Following the ‘Oscars So White’ controversy and critical discourse around the lack of diversity across Film, TV and Theatre, it’s refreshing to see a Japanese film receive a top accolade. Is this a victory for Japanese cinema or should we consider why Shoplifters can’t just be a great story.

Shoplifters is the latest offering from prolific filmmaker Hirokazu Kore-eda which explores family and the intricate relationships which make a living and breathing unit. Following a Cannes Film Festival Jury Prize for ‘Like Father, Like Son’ in 2013, the film has secured Kore-eda the festival’s highest accolade, the Palme d’Or. With a victory of this magnitude, there is a natural tendency to declare this a victory for Japanese cinema but that would be a reduction of its brilliance. On the surface this film centres on a family who rely on shoplifting to cope with living on the poverty line but chip this away and prepare yourself to step into Kore-eda’s delicate world.

The strength of Shoplifters is in its character development, the portrait of a family is carefully crafted and the characters are nuanced and developed, each with their quirks, each living lives together and apart; the interactions between the family in their pairs is where most of the magic happens and audiences really get a sense of their lives, their motives and their internal struggles.  In a country where often the only representation of the East Asian community is shrouded in stereotype, it is a breath of fresh air to see a playful, loving, lustful, calculated and considered spectrum of characters and emotions.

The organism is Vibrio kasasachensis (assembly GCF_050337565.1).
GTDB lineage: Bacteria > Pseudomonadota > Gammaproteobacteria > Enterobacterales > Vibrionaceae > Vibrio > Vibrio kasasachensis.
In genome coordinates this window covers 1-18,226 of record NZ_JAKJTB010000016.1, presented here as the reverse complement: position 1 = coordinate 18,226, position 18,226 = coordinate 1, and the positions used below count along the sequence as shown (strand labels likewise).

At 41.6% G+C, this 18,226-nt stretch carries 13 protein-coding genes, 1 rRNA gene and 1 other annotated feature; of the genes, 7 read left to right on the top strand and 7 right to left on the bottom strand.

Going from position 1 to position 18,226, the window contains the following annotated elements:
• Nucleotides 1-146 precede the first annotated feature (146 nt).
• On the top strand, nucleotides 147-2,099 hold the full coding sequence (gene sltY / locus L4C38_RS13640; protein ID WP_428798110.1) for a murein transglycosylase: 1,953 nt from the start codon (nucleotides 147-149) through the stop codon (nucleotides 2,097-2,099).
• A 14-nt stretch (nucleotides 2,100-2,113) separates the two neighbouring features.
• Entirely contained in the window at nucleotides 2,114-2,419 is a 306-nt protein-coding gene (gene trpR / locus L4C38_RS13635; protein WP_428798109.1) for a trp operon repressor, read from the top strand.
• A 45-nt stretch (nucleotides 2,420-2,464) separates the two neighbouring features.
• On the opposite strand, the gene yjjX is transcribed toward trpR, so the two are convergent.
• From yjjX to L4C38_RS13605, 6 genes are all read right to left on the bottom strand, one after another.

In a recent Q&A, Kore-eda described the makings of this film; from first reading an article on a family that inspired his, how a fishing scene between father and son was the first written and to his process of shooting the film through 35mm rather than digital in order to capture ‘poetry’ as well as revealing that the dialogue between the young actors was unscripted with a few gentle nudges which resulted in organic and endearing moments. There were several questions about Japan which is natural due to the subject matter and the writer however to call this a ‘Japanese film’ would be an insult and would only serve a purpose of limiting its appeal in the UK.

While it’s understandable with the story rooted in Japan and commentary on its society, it is helpful to consider that both of these being true doesn’t and shouldn’t automatically make Kore-eda a spokesman for his country. Shoplifters along with much of his work is an exploration through film on the makings of a family and the complex relationships; strong themes which can resonate in Japan and beyond. The UK tendency to reduce achievements or stories in this way goes someway to reinforcing the film industry’s white and western stories as default and perpetuating the notion of otherness.

This subtle discourse around the films produced outside of western territories or by people of colour only serves to position films, stories and writing on the periphery and limits their ability to resonate with a wider audience. In a fight for creating authentic stories and being accurately represented it is important that we have stories like Shoplifters and they are acknowledged for what they are; an observation on human life with themes and characters that have the ability to resonate across the world – if we would be so kind to let them.

BEATS Org will be screening the Palme d’Or winning Shoplifters on Saturday 17 November, 11am-2pm as the launch of our INFLUENCER screenings. Your chance to see the film ahead of its UK release, only 30 pairs of tickets available, pay for one and receive another ticket to take a friend.

Details and bookings: http://wearebeats.org.uk/

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